Rehabbing Bathroom, Tile Help [Archive] - Ceramic Tile Advice Forums - John Bridge Ceramic Tile

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Chrisnj99
10-14-2006, 08:33 PM
Hello, thanks for reading and for any help. I am rehabbing our bathroom and I have tile experience, but my experience is limited. I am starting to remove the exsisting tile on the wall and underneth is mortar and then a steel mesh covering. We live in a condo building on the bottom floor with mostly concrete around it. The top half of the wall is dry-wall, but the tile was applied directly to the metal mesh.

I have a few questions 1) do i need to remove the exisiting mortar and re-apply mortar or use concrete board before the new tile? 2) How can I put up new dry-wall or concrete board with no studs, can I caulk it to the metal mesh? 3) If I do have to remove the exsisting mortar down to the mesh, what do I use to fill out the 1 1/2" gap left from the old mortar? I have posted a few pics so you can see. Thanks for any suggestions, Chris

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LEXX
10-14-2006, 08:57 PM
Well, I just take the wall part with the metal and mortar down to the studs or cinderblock.
I cut the top part of the wall where the tile and drywall meet with a grinder with a masonry blade. Then I rip it all out, then I put my board that I need in and tile or paint.


What are you saying, “How can I put up new dry-wall or concrete board with no studs” What is holding it up now?

lexx

Chrisnj99
10-14-2006, 08:59 PM
thanks for the advice, there is cinderblock back there no wood studs...any ideas

jadnashua
10-14-2006, 09:14 PM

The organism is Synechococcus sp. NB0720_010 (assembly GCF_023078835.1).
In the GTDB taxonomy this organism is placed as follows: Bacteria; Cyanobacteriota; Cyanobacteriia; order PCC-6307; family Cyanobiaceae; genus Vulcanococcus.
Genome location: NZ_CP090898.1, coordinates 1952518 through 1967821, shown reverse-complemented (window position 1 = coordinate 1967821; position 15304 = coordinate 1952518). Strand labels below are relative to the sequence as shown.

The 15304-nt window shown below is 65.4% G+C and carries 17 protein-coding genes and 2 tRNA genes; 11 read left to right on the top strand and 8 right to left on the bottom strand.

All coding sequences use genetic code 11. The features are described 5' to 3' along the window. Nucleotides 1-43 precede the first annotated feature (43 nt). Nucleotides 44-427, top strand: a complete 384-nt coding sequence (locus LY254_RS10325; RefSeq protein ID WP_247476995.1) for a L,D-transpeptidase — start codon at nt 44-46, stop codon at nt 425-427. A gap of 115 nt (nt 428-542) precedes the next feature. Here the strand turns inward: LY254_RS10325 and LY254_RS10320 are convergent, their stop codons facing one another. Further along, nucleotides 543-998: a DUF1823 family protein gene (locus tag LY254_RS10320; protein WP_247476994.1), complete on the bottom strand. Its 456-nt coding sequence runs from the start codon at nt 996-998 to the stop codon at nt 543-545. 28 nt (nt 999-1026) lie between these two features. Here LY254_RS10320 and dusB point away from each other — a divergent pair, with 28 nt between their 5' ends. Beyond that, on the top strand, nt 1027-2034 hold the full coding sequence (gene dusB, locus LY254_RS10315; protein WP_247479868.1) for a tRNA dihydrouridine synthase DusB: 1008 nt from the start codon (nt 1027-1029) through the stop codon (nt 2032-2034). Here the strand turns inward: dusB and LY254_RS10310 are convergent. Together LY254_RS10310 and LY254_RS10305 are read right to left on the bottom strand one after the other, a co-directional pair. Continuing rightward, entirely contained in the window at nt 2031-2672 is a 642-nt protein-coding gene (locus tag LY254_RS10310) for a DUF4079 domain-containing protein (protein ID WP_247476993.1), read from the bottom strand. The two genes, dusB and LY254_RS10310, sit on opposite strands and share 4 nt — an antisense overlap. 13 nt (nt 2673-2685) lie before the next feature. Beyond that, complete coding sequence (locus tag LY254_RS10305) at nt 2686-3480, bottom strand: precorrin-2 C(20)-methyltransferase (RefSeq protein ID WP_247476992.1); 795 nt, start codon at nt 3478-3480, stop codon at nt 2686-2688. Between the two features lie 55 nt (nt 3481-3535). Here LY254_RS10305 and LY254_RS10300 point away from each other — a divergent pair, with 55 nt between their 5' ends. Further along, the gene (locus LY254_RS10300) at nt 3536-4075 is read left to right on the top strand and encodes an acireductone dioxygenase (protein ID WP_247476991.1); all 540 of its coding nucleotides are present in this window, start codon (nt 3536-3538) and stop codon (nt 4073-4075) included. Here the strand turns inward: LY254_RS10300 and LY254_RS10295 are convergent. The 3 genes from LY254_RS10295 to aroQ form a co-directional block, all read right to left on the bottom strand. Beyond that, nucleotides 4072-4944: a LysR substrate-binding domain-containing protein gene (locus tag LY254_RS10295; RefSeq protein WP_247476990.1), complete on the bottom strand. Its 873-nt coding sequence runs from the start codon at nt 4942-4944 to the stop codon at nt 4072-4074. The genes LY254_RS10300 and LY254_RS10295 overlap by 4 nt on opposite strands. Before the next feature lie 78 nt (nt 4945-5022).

You say you have 1.5"? You could glue or nail some 1" shims to the wall, and then put 1/2" cbu up, but since that isn't in a wet area, you could just use drywall. It is easier and cheaper with drywall, and it is a perfectly fine base for tile in a dry area. If the mortar bed is in good shape (stick well stuck to the wall and flat), you could just tile over it, too. If it is loose, pull it off. They may have nailed some tabs (don't remember what they call them) to the wall to help attach the lath and mortar to the wall. If so, then they may make it harder to remove, but still doable.

LEXX
10-15-2006, 06:54 AM
Try liq.nailing and then drill some holes as if you were nailing and put 2 nails in each hole. Hammer the 2 nails in will wedge them self in and help in adding support in keeping the board (DUROCK, HARDI, DRYWALL) in place.

Chrisnj99
10-15-2006, 09:42 AM
Thanks guys, I figured that I could tile over it, but the problem with the wall pictures is that it is not even, at the bottom half where the tile was sticks out about 1/4" it's not flush to put up drywall right over it. And in the spots where the mortar was loose and fallin out, what can I use to fill that void? New mortar? Thanks again, Chris

John Bridge
10-15-2006, 10:52 AM
Hi Chris, ;)

Looks like you're doing a pretty good job of getting the old tiles off. If you use a new tile that comes with a radius/mud bullnose you can go right back over the old mortar.

If that's not what you want I recommend you remove mortar and all and start over. :)

Chrisnj99
10-16-2006, 08:26 PM
Thank you, i will most likely jus tile over the old mortar, Chris

koboloi
10-16-2006, 08:41 PM
Hi, I am in the process of retiling my shower. I have removed the old cement board and plan to use that new Hardbackergripper (or whatever it is called) and I seem to have a good handle on it.

The problem is with the shower pan, installed apparently 1978. It is very strong, 1/4 inch, does not give and does not leak. Several questions:

Could I paint in with marine boat paint?

Could I lay mosaic tile (rought surface), 1inch squares, raise the drain appropriately. The slope is adequate as is, drains well no water poools. Do you think this would work or perhaps I should just chlorox the thing to whiten it up?

The problem is my wife doesnt like the speckled white existing surface, lol, go figure.

I appreciate whatever suggestions you may have other than having a professional come in and lay a concrete pan, etc.

Thanks Kob